In the general population, COPD usually develops in older individuals with a long smoking history. There is, however, a form of COPD that is seen in families. People with this type of COPD have a hereditary deficiency of the enzyme inhibitor a1-antitrypsin (AAT). This type of COPD is sometimes called early-onset COPD because it can appear in a person as young as 30 years old.
AAT is a serum protein that is produced in the liver. It functions to protect the lungs so they can work normally. The destruction of elastin that occurs in COPD is believed to result from an imbalance between two proteins in the lung: elastase, which breaks down elastin, and AAT, which inhibits elastase. In healthy people, there is usually enough AAT to protect elastin so that abnormal elastin destruction does not occur. When there is a genetic deficiency of AAT, however, the activity of the elastase is not inhibited, and elastin breakdown occurs.
AAT deficiency is an autosomal codominantly inherited disorder occurring in about 1 in every 3,000 births.6 Carrying the trait does not invariably lead to the disease. Each parent must contribute one abnormal gene to produce a child with AAT deficiency. It is estimated that 1% to 3% of all cases of COPD are due to AAT deficiency.7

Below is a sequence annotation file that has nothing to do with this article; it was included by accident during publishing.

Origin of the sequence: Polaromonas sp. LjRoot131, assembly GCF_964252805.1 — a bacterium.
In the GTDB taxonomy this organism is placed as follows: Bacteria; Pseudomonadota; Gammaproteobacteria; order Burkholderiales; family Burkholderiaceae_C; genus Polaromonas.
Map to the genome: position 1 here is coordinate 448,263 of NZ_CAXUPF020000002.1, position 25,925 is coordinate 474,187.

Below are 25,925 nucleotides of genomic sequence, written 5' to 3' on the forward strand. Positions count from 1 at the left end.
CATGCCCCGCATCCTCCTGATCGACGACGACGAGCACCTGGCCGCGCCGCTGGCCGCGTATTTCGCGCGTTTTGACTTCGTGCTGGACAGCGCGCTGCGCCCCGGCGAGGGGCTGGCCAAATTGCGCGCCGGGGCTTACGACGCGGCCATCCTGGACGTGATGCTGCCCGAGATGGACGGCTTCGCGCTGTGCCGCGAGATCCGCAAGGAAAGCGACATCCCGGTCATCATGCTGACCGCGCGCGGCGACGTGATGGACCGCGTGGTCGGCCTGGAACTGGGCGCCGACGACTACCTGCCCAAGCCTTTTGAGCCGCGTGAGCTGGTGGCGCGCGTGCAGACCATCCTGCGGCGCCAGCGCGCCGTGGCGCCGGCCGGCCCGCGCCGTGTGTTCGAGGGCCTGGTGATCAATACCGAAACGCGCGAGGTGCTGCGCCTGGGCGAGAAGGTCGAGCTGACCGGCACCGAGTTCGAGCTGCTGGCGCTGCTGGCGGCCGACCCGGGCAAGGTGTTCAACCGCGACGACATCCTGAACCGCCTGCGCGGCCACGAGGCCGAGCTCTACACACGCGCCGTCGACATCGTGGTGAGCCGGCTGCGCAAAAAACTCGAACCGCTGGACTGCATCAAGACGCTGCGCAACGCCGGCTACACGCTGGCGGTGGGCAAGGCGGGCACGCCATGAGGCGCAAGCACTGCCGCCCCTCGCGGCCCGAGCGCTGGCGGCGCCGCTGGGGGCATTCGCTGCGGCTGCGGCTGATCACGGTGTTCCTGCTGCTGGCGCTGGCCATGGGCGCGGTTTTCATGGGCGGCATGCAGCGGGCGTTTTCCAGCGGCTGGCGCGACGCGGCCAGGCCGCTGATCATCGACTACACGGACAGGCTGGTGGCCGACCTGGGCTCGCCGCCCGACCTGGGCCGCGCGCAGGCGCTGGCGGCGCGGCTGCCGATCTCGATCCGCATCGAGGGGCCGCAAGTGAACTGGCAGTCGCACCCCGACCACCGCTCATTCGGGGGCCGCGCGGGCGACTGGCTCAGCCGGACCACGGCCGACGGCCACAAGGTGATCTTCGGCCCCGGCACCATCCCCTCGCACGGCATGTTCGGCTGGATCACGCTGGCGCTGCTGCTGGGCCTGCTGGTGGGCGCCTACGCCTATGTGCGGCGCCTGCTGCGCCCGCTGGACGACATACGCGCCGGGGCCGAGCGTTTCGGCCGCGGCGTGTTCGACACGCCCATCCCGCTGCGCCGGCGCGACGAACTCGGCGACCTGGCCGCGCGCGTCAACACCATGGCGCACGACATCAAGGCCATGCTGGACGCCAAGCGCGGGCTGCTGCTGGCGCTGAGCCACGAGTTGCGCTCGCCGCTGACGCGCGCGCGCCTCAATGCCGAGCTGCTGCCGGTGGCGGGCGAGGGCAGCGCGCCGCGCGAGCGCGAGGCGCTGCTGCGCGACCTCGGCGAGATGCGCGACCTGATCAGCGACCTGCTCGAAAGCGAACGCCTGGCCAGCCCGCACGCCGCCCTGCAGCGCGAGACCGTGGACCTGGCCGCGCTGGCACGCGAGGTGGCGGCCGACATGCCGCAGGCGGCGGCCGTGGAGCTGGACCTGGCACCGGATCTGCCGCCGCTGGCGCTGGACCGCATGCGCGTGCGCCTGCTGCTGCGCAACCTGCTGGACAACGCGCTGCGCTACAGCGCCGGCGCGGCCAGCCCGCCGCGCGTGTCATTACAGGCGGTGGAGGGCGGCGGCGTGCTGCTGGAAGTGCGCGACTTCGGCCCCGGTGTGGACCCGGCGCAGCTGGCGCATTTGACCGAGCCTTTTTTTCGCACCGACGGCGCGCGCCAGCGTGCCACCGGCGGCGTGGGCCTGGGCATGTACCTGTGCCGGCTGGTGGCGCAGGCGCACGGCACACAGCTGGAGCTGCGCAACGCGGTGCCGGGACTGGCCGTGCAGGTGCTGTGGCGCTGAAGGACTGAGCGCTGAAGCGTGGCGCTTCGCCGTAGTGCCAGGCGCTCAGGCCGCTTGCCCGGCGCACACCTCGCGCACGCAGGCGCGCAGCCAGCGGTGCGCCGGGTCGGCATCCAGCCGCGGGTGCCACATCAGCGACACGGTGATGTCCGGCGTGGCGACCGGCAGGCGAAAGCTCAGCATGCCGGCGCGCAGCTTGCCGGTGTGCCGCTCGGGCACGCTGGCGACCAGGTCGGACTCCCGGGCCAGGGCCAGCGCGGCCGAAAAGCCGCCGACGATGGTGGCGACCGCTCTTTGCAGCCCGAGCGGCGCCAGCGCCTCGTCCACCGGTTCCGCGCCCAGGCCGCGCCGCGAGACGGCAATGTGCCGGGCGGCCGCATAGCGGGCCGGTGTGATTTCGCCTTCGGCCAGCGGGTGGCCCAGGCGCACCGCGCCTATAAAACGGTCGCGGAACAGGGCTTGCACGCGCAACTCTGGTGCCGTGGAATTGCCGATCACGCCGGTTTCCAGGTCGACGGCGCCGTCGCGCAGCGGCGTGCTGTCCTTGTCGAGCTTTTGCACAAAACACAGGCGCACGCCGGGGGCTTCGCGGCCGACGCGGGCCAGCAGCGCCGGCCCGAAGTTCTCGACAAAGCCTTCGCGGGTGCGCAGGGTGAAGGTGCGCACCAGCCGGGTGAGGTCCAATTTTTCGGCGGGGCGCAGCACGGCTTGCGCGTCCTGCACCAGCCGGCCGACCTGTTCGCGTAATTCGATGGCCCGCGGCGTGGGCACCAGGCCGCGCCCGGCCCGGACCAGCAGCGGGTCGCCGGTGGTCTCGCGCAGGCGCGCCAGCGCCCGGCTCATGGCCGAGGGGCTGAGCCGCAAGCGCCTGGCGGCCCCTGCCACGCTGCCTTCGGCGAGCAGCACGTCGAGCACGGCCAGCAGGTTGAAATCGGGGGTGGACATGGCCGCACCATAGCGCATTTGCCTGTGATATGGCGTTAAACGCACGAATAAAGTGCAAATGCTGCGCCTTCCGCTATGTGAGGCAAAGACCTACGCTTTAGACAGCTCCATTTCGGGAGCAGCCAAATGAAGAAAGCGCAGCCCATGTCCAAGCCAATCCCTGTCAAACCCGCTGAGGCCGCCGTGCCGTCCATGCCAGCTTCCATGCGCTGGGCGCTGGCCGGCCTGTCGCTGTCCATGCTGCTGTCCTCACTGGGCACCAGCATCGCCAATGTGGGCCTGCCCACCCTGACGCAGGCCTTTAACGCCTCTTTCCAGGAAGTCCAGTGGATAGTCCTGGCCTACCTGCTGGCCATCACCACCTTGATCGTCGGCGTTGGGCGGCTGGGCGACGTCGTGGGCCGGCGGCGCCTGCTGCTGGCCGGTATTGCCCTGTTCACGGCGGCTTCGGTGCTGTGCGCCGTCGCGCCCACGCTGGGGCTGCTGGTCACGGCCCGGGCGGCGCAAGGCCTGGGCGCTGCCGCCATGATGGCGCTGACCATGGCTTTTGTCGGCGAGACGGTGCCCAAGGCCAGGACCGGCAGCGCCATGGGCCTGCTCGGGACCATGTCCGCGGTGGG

If individuals with AAT deficiency smoke, they may exhibit symptoms of COPD by the time they reach early middle age. People from families in which relatives have developed COPD in their 30s and 40s should be tested for AAT deficiency. If a deficiency is found, it is especially important for the individual not to smoke.
Advances in the understanding of AAT deficiency have led to the establishment of clinical criteria that may lead to the identification of this disorder in some individuals with early symptoms of COPD. There are several options for treatment of AAT deficiency, including replacement of the missing protein.
The preclinical course of patients with COPD is highly variable. Patients with a history of lung disease early in life may exhibit reduced pulmonary function in adulthood. Smoking in patients with a history of childhood lung disease may lead to a progressive decline in lung function. Other patients who smoke probably begin adulthood with normal lung function. Forced expiratory volume in 1 minute usually remains within normal limits until middle age, when a rapid decline in pulmonary function ensues. Generally, this decline stops in patients who quit smoking. The clinical symptoms of COPD typically will appear in patients who continue to smoke.